Sunday, April 6, 2014

Introducing #PrecariousFaculty Network Links (weekly)

… initiates a regular series, this week's links collection opens with a 2009 article that benchmarks where we were then and still holds important observations. Despite significant advances and increased public awareness, not as much has changed as we'd like to think. There's a lot of déja vu all over again to be read in:
    • The great news is the presence, timing, and potential application of these reports.…The presence of adjuncts in the news, good or bad, is a good thing. It is a relief to finally see that our working conditions and low pay are being acknowledged and considered in larger and more public fora.…In the aftermath of these reports, adjunct-themed stories have been published in many college newspapers, in blogs, and in prominent publications such as USA Today .…The timing of these reports creates a window of opportunity
    • Both reports, like many efforts by concerned tenure-track faculty to help adjuncts, are well intentioned, but they were written from the perspective of professionals who are not adjuncts.…Since adjuncts are the issue, adjuncts must speak to and address the issue. We should not have other people speaking for or about us.…Adjuncts need to become more involved with their own destiny. Until adjuncts speak up for themselves, nobody else can or will take care of their interests.
    • Adjuncts must lead their own labor reform movement. We need our own national movement separate from the AAUP, AFT, and NEA. Once we organize and form our own structure, we can forge coalitions with them as our allies. While there have been instances where the unions have helped out adjuncts, an overwhelming sentiment among activist adjuncts is that, at best, we are not a major priority.
    • Adjuncts can lead. We are the single largest constituency educating Americans in higher education today. The AFT states that we account for teaching 49 percent of undergraduate public colleges courses. Add in graduate teaching assistants, and we teach between roughly 60 to 80 percent of those courses.…We educate the majority of college undergraduates in America.…Studies are nice; they provide us with the data to support what we already know:
    • All of these are nice, but being nice does not mean anything gets done.…Words minus action equates to zero usefulness.…The adjunct labor issue, which threatens tenure, corrupts the humanitarian educational ethos, emboldens corporatization of research and philosophy, and is just plain wrong. We need action, and it needs to start with adjuncts. Locally, we need to form networks of communication, support, and trust with adjuncts, staff, and full-time faculty. This lays the groundwork for larger actions, it establishes a pool of potential collaborators, and it works to eliminate fear and feeling disrespected while building a support structure. Nationally, we need our own organization.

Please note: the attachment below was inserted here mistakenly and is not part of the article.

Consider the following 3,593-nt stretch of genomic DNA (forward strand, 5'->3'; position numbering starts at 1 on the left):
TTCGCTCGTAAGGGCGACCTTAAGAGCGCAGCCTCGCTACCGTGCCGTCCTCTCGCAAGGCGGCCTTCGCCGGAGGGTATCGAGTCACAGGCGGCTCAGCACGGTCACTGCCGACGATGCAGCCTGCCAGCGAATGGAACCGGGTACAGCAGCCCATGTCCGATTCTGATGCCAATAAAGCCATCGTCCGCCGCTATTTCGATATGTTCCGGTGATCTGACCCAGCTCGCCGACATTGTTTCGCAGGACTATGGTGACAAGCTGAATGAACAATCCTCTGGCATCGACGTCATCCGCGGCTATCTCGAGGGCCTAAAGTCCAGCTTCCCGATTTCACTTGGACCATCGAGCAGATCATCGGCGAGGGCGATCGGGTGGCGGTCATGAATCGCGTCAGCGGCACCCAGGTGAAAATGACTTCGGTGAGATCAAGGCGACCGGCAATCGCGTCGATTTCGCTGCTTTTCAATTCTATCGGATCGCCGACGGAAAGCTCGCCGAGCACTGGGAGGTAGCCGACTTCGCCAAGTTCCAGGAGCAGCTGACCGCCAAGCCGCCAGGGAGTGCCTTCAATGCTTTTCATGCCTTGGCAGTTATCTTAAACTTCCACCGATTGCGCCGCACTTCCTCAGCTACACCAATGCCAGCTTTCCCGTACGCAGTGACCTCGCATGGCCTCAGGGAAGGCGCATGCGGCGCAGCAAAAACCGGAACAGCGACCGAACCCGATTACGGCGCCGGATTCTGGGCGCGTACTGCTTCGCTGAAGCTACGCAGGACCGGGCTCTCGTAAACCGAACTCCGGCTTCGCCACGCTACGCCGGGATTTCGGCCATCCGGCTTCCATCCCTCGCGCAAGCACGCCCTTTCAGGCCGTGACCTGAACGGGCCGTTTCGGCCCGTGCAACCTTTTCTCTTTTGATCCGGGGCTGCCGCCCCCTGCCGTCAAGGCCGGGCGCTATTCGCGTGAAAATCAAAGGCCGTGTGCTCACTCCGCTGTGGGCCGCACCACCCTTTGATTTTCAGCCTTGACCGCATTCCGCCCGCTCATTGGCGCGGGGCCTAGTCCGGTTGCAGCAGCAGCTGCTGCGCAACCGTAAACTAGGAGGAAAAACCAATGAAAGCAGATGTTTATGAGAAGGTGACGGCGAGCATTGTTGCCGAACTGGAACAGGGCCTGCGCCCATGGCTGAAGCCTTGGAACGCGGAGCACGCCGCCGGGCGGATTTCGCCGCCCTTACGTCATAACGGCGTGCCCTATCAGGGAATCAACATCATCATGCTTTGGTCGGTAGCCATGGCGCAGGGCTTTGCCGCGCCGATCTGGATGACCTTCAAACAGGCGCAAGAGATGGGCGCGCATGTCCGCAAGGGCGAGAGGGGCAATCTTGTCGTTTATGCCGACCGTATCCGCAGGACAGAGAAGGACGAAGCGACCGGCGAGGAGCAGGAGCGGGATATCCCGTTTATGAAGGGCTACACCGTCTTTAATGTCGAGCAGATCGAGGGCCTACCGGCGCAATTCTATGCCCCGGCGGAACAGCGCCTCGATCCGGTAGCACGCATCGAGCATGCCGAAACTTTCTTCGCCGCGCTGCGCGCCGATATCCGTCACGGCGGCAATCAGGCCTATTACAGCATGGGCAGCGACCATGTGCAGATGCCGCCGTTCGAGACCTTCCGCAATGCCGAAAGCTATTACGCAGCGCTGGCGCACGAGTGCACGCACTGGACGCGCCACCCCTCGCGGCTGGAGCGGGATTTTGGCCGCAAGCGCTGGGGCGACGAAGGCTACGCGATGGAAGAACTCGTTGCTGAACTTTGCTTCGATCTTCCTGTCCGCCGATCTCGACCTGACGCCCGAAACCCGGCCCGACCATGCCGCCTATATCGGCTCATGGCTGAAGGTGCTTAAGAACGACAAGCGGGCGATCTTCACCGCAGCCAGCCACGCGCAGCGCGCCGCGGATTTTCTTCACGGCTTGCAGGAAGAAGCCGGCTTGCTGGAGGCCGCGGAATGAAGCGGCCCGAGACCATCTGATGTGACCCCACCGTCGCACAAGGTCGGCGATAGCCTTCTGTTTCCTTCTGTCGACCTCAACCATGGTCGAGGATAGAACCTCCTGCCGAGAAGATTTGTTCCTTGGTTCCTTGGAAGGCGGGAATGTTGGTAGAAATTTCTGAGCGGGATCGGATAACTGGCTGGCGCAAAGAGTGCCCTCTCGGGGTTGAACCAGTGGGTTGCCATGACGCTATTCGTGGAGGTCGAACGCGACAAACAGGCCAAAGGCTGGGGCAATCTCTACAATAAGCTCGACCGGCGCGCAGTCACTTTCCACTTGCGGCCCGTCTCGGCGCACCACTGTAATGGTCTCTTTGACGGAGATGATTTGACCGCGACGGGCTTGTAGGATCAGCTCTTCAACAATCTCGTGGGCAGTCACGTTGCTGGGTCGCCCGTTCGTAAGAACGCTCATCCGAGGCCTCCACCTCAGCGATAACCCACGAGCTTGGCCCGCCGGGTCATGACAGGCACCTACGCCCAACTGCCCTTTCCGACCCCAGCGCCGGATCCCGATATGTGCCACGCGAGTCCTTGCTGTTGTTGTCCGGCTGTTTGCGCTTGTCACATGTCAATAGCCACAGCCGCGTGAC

• I welcome further studies on adjuncts. Studies bring publicity, and each piece of publicity is another moment adjuncts and allies can work to educate the public about our working conditions and the public’s learning and teaching conditions. I welcome studies, because they provide me with an endless array of data which supports what adjuncts have known for decades: we are the largest and most silent labor force in higher education and our numbers our growing. Our potential power is mind-numbing; studies remind me of that power.
    • If ignorance of adjuncts remains private and is not discussed, little will change.…The best proposal in this direction was recently made by Joe Berry to the board of the Coalition of Contingent Academic Laborers (COCAL).…First, Berry identifies now as the time of great potential for change.…we are in a very strategic political place in the society, since we can speak to millions of students, their parents and the rest of society
    • There is a great desire out there for someone to stand up on behalf of regular working people and we can be a uniquely situated part of that.…These reports herald the potential for a new era in contingent academic labor’s history, an era where we help shape our labor conditions, our teaching conditions, our students’ learning conditions, and the research and publications which are written about us.
Posted from Diigo. The rest of PFR Network group favorite links are here.

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